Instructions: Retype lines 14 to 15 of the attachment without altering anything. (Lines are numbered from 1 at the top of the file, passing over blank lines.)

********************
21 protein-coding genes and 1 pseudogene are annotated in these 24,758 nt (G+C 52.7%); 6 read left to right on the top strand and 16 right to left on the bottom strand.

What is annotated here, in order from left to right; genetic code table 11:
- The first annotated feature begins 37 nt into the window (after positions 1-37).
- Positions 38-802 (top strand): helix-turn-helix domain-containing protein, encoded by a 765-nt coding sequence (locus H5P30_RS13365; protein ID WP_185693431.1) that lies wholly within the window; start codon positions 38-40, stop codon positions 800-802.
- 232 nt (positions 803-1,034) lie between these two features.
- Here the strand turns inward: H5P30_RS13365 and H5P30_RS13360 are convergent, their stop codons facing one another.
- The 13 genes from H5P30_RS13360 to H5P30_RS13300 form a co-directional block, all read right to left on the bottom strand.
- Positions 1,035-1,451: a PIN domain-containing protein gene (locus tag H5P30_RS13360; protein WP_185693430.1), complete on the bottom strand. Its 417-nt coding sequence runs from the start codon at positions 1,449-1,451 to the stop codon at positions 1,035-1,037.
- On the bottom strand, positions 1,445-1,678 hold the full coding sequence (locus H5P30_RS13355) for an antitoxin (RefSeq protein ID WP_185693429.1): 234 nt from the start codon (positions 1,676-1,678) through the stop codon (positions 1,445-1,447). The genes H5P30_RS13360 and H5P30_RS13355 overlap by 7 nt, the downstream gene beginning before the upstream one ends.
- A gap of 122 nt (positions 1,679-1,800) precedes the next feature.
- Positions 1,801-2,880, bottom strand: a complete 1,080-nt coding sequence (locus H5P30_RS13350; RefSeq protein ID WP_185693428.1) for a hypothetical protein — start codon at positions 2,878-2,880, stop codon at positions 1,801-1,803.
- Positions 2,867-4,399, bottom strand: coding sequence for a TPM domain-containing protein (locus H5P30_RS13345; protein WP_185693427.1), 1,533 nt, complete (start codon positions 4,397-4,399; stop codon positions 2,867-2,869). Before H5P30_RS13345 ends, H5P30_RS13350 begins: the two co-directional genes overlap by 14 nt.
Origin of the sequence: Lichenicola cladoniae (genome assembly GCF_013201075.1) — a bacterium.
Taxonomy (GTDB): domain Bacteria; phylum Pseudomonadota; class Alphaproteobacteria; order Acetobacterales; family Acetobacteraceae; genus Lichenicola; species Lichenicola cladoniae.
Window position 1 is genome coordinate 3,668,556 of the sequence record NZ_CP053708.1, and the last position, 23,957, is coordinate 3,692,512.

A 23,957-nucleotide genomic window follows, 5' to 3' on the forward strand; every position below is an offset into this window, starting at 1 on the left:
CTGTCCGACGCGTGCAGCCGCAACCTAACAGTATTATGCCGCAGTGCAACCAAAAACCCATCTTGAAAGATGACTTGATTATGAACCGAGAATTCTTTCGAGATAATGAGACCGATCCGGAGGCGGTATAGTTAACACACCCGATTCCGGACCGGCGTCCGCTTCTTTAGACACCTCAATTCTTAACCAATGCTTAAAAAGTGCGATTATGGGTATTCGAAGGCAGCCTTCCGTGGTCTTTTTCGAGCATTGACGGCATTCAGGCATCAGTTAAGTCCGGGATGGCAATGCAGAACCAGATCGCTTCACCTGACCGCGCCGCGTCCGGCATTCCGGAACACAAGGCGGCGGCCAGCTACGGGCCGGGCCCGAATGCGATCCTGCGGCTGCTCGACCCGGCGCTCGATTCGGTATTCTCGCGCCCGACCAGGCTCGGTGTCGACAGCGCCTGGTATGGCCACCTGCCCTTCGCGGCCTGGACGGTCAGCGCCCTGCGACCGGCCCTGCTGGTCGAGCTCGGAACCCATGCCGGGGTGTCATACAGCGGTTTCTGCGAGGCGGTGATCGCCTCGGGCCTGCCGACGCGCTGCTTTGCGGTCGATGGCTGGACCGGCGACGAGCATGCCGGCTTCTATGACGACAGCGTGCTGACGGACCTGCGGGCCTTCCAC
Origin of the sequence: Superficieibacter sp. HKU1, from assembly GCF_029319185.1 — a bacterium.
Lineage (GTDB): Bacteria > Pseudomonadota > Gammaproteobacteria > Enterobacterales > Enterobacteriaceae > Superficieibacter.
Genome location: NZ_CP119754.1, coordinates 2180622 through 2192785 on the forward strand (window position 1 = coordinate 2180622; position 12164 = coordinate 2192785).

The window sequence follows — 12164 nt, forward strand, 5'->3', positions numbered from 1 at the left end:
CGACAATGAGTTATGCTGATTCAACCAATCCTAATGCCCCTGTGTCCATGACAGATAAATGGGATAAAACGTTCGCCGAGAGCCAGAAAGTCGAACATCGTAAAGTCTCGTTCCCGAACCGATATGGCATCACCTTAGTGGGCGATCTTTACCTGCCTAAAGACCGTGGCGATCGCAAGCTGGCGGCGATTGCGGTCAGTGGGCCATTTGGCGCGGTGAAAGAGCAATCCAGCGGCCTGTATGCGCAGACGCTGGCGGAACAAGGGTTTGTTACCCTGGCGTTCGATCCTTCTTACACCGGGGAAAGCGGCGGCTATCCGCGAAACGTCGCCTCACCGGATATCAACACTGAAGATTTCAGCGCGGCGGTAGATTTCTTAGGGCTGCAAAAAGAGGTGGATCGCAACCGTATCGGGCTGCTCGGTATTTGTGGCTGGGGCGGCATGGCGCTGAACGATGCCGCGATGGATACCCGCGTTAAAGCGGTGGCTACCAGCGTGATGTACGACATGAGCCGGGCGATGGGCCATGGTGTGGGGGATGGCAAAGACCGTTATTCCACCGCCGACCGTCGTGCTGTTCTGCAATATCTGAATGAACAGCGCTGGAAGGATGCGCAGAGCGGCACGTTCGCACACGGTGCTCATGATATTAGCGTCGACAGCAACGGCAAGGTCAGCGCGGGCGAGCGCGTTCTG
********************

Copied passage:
Taxonomy (GTDB): domain Bacteria; phylum Pseudomonadota; class Alphaproteobacteria; order Acetobacterales; family Acetobacteraceae; genus Lichenicola; species Lichenicola cladoniae.
Window position 1 is genome coordinate 3,668,556 of the sequence record NZ_CP053708.1, and the last position, 23,957, is coordinate 3,692,512.